This is one of my favorite pictures from my sabbatical this summer.
I am climbing a mountain with my two year old daughter on my back and my four year old daughter in my hand. This is leadership. But if you look closely, you will see that I also have a knee brace on my right knee. I injured my knee the first day of our trip while trail running and was in a lot of pain. This is leadership with limitations.
The reality of being human is that we all have limitations. We get tired. We get hungry. We get stressed. Our emotional resevoirs run dry and yet we are still required to lead. We get sick and yet the Earth keeps spinning and our repsonsiblities rarely take a week off. Isn't it frustrating? How many times have you said something like, "I just don't have time to get sick right now?"
If you are anything like me, you spend a lot of time pushing the boundaries on your limitations. "I think I can handle one more thing" is our mantra. Sometimes, we can. But other times this one more thing leaves us feeling frustrated, depleted, and in a perpetual state of impatience. Boy, aren't we fun to be around!
As I was sitting in my Barber's chair this week, we were talking about why we feel so discouraged when we bump up into our limitations in life. I think the answer we came up with is because "I think I can handle one more thing" sublety shifts into "I should be able to handle one more thing." The first thought is a possibility, if I fail then I was wrong, I couldn't handle one more thing at that time. Not really that big of a deal. But the second thought is a kind of law that I make for myself, and if I fail, then I believe that there must be something wrong with me. It's this second thought that is so discouraging.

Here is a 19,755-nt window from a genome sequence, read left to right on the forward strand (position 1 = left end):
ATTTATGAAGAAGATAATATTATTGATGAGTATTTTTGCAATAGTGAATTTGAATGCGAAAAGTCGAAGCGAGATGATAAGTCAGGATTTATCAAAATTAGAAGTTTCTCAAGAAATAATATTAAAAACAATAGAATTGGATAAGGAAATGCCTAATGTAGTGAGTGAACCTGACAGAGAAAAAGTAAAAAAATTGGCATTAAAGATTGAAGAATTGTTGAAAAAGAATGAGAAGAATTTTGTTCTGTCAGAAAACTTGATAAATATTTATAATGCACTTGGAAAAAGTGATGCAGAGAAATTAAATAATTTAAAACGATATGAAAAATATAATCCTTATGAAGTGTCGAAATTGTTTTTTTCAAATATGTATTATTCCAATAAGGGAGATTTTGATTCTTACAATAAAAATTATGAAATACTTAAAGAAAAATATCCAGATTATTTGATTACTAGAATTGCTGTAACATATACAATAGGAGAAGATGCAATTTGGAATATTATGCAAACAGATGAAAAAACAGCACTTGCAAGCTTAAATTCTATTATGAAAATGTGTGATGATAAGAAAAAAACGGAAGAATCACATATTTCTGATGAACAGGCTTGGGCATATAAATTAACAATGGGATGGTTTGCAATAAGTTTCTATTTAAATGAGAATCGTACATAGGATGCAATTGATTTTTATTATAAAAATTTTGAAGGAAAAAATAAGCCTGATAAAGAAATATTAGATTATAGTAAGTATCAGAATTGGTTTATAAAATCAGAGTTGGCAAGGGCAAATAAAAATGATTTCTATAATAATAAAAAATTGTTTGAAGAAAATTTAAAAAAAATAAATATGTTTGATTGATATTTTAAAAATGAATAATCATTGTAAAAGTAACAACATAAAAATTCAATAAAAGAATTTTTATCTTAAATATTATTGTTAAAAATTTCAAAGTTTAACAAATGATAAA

Unfortunately, I have spent far too much of my life convinced that there was something wrong with me because of my limitations. The "I should be able to do this" thinking has been a lying slavemaster that promises significance on the other side of some accomplishment and the work is never done. What I am learning is that this type of thinking is actually a rejection of the Doctrine of Creation. The DOC tells me that there are some things that I should not be able to do, and that is good news. I am a created being and not the unlimited Creator.
Over the next few posts I would like to examine our limitations from a biblical perspective. First, from the life of Moses and then from the life of Jesus. But for now, What are your thoughts? Have you noticed this tendency to shift into "should be" thinking in yourself? How does it make you feel and how do you deal with it?